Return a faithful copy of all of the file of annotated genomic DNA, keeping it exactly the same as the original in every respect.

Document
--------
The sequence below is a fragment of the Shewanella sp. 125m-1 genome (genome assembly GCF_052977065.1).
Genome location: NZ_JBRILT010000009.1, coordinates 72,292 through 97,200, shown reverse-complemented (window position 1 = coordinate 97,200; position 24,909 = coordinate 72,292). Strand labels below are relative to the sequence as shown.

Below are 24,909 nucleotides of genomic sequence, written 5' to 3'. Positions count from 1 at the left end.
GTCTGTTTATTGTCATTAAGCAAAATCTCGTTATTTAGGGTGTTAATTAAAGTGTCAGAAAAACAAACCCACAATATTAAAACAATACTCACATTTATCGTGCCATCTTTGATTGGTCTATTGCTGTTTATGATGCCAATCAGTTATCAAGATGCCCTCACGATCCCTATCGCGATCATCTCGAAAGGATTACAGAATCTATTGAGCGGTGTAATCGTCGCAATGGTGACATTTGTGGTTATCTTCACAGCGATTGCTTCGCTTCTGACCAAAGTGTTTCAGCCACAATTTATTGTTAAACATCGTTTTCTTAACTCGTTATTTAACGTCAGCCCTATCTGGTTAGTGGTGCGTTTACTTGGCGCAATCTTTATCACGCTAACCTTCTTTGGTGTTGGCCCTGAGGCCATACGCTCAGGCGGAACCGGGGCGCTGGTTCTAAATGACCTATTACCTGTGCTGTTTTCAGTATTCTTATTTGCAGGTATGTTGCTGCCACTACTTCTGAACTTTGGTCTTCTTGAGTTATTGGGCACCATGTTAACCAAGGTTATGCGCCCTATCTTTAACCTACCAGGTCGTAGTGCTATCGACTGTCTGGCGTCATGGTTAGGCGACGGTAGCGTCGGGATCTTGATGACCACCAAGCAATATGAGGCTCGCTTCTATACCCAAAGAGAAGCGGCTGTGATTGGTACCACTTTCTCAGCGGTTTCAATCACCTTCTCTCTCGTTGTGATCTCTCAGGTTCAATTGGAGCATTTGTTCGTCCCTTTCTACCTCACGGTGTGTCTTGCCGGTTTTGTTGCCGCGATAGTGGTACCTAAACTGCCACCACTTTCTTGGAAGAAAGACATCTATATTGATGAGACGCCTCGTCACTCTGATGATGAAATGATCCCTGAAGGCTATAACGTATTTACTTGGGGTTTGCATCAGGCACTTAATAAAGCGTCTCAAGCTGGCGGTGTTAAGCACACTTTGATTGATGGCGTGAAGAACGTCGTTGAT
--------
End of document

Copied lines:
The sequence below is a fragment of the Shewanella sp. 125m-1 genome (genome assembly GCF_052977065.1).
Genome location: NZ_JBRILT010000009.1, coordinates 72,292 through 97,200, shown reverse-complemented (window position 1 = coordinate 97,200; position 24,909 = coordinate 72,292). Strand labels below are relative to the sequence as shown.

Below are 24,909 nucleotides of genomic sequence, written 5' to 3'. Positions count from 1 at the left end.
GTCTGTTTATTGTCATTAAGCAAAATCTCGTTATTTAGGGTGTTAATTAAAGTGTCAGAAAAACAAACCCACAATATTAAAACAATACTCACATTTATCGTGCCATCTTTGATTGGTCTATTGCTGTTTATGATGCCAATCAGTTATCAAGATGCCCTCACGATCCCTATCGCGATCATCTCGAAAGGATTACAGAATCTATTGAGCGGTGTAATCGTCGCAATGGTGACATTTGTGGTTATCTTCACAGCGATTGCTTCGCTTCTGACCAAAGTGTTTCAGCCACAATTTATTGTTAAACATCGTTTTCTTAACTCGTTATTTAACGTCAGCCCTATCTGGTTAGTGGTGCGTTTACTTGGCGCAATCTTTATCACGCTAACCTTCTTTGGTGTTGGCCCTGAGGCCATACGCTCAGGCGGAACCGGGGCGCTGGTTCTAAATGACCTATTACCTGTGCTGTTTTCAGTATTCTTATTTGCAGGTATGTTGCTGCCACTACTTCTGAACTTTGGTCTTCTTGAGTTATTGGGCACCATGTTAACCAAGGTTATGCGCCCTATCTTTAACCTACCAGGTCGTAGTGCTATCGACTGTCTGGCGTCATGGTTAGGCGACGGTAGCGTCGGGATCTTGATGACCACCAAGCAATATGAGGCTCGCTTCTATACCCAAAGAGAAGCGGCTGTGATTGGTACCACTTTCTCAGCGGTTTCAATCACCTTCTCTCTCGTTGTGATCTCTCAGGTTCAATTGGAGCATTTGTTCGTCCCTTTCTACCTCACGGTGTGTCTTGCCGGTTTTGTTGCCGCGATAGTGGTACCTAAACTGCCACCACTTTCTTGGAAGAAAGACATCTATATTGATGAGACGCCTCGTCACTCTGATGATGAAATGATCCCTGAAGGCTATAACGTATTTACTTGGGGTTTGCATCAGGCACTTAATAAAGCGTCTCAAGCTGGCGGTGTTAAGCACACTTTGATTGATGGCGTGAAGAACGTCGTTGAT